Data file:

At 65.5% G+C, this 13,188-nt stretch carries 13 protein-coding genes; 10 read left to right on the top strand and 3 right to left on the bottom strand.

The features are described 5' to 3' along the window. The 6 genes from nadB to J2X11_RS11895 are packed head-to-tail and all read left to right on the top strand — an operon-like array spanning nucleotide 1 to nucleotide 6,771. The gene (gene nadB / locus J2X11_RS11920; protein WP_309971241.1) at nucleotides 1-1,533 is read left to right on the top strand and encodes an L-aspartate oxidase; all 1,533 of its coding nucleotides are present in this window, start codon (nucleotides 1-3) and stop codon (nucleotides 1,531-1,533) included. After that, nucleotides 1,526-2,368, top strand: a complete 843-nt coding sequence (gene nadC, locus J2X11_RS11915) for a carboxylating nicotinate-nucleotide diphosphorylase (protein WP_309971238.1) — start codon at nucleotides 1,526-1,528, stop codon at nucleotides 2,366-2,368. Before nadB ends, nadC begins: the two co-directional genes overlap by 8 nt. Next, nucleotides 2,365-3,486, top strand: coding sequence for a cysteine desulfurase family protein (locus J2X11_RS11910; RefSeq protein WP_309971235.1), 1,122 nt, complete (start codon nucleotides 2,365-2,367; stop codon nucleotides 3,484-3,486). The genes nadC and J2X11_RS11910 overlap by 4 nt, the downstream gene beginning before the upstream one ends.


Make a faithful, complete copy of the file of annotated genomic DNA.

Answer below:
At 65.5% G+C, this 13,188-nt stretch carries 13 protein-coding genes; 10 read left to right on the top strand and 3 right to left on the bottom strand.

The features are described 5' to 3' along the window. The 6 genes from nadB to J2X11_RS11895 are packed head-to-tail and all read left to right on the top strand — an operon-like array spanning nucleotide 1 to nucleotide 6,771. The gene (gene nadB / locus J2X11_RS11920; protein WP_309971241.1) at nucleotides 1-1,533 is read left to right on the top strand and encodes an L-aspartate oxidase; all 1,533 of its coding nucleotides are present in this window, start codon (nucleotides 1-3) and stop codon (nucleotides 1,531-1,533) included. After that, nucleotides 1,526-2,368, top strand: a complete 843-nt coding sequence (gene nadC, locus J2X11_RS11915) for a carboxylating nicotinate-nucleotide diphosphorylase (protein WP_309971238.1) — start codon at nucleotides 1,526-1,528, stop codon at nucleotides 2,366-2,368. Before nadB ends, nadC begins: the two co-directional genes overlap by 8 nt. Next, nucleotides 2,365-3,486, top strand: coding sequence for a cysteine desulfurase family protein (locus J2X11_RS11910; RefSeq protein WP_309971235.1), 1,122 nt, complete (start codon nucleotides 2,365-2,367; stop codon nucleotides 3,484-3,486). The genes nadC and J2X11_RS11910 overlap by 4 nt, the downstream gene beginning before the upstream one ends.